Going Postal: February 7, 2012

Going Postal
February 7, 2012

I once heard a rumor that the post office was a boring place.  That rumor actually came from me: I spread it every time I walk into a post office, and I confirmed that rumor yesterday when I had to mail twenty newspaper articles.  The post office has become a place that I dread visiting, right up there with the DMV and the houses of strangers who give out candy to children (which might also be the DMV).  Of course, the post office should be harmless enough: you go in, you drop something off and you get out of there before even MIA has the chance to give you the finger.  But it just doesn't work that way...

Time seems to stop at the post office.  In every post office I have ever visited, no one ever seems to be in a hurry to help, and even the customers seem to move in slow motion.  Typically I have to check my cell phone multiple times while in line to make sure time did not stop.  The possibility of time stopping would also justify why many senior citizens hang out at post offices.  Otherwise I can't explain why so many seniors have the need to mail packages all over the country, unless they believe the 'e' in e-mail stands for "eventual."  When I finally do get to the front of the post office line, I am always met with a series of questions by the clerk, who seems to be determining whether I am even worthy of mailing something...

"You can't mail these," I was told yesterday.

This statement was followed by a long pause and a head scratch until I asked, "Why is that?"

"Well, you would have to put these articles into an envelope.  We can't mail them otherwise," he replied, as if I was oblivious to this whole "envelope" thing.  I was, after all, at the post office.  I was there not only to mail something but also to get one of these so-called "envelopes." Once he explained the rules, he then told me to fill out the envelope and gave me permission to walk to the front of the line once I did so -- an opportunity I did not utilize because I did not want to be called a "cutter" by the others in line (seriously, though, that is why I didn't go to the front).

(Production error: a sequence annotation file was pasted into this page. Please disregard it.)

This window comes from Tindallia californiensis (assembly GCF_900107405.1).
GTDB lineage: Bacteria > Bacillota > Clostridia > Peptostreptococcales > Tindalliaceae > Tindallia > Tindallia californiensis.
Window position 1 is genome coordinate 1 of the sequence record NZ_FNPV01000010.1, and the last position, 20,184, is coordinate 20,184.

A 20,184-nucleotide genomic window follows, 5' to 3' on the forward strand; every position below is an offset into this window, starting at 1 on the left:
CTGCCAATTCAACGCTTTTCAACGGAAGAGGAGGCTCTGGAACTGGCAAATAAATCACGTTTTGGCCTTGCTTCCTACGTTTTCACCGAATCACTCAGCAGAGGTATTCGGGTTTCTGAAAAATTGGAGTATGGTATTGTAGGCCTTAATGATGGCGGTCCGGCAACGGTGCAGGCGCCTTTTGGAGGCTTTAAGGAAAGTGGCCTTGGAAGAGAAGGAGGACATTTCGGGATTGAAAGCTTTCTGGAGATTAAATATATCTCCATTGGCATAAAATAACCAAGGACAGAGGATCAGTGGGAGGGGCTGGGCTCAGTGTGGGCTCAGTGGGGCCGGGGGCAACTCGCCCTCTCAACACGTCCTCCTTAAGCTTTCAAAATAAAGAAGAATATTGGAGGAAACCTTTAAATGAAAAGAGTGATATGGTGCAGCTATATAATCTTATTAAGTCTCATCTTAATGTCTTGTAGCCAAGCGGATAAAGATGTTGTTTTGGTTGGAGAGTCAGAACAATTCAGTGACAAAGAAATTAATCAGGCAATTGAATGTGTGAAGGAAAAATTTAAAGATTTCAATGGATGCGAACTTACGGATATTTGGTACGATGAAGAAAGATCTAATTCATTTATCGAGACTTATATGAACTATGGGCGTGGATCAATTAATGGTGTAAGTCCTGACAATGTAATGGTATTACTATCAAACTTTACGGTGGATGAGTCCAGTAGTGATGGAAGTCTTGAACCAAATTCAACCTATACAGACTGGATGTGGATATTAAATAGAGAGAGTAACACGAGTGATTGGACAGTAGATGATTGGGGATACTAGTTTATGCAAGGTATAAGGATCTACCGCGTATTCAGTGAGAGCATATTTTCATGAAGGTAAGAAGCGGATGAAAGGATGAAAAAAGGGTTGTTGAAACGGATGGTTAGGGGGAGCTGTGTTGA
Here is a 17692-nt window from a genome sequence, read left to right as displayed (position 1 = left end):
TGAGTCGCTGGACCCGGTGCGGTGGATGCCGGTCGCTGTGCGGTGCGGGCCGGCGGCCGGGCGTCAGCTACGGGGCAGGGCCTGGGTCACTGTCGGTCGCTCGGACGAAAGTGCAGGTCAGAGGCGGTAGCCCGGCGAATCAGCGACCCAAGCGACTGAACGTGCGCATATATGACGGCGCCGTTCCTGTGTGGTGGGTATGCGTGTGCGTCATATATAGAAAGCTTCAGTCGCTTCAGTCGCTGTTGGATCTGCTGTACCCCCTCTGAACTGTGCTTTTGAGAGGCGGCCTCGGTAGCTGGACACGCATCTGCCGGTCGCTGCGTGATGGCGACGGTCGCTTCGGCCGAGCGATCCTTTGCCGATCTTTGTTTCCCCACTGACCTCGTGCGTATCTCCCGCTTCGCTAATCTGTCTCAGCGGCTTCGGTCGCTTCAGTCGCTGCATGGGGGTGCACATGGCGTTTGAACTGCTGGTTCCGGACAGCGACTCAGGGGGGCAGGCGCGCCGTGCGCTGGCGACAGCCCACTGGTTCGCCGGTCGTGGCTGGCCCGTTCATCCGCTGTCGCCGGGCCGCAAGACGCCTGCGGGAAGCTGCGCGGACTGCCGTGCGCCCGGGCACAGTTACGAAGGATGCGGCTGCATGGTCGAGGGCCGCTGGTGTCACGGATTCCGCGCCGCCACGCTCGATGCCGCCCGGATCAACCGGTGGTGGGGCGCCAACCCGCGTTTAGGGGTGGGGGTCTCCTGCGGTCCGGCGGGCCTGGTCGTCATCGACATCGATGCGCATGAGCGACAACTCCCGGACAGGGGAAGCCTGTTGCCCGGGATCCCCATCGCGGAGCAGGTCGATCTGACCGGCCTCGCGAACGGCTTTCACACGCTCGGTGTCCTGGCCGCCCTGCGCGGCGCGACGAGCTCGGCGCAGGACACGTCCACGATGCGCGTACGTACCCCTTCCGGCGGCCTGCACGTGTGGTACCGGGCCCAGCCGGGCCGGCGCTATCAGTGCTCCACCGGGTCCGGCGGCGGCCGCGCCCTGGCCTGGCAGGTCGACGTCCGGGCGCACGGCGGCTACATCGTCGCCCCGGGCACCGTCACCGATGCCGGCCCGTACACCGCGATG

"Do you want this first, second or third day mail?" I was then asked, as I am typically asked at the post office.

"Take your time," I will typically reply. "It just has to be postmarked today."

"Well, it will get there faster if we send it next-day delivery, priority, super speed," I am told -- or at least something like that, which is basically code for "We are trying to charge you extra money."

After agreeing to the Superman speed, I am then always asked if I want to pay for a confirmation on the delivery.  This is the post office's way of telling people that we should not necessarily trust it, so we should check to make sure the package or envelope was actually delivered and received.  This is much like a dentist asking, "Do you want to add confirmation on that cavity filling to make sure we did it right?"

The truth is, I guess I don't completely trust the post office: the place that makes time stop and can somehow make mailing envelopes seem like dissecting a brain.  Somehow, I will admit, pretty much everything I have ever sent via mail does arrive at its destination, but I do feel some guilt about not mailing everything first class.  I know that my letters sometimes need the extra leg space...

But I digress.


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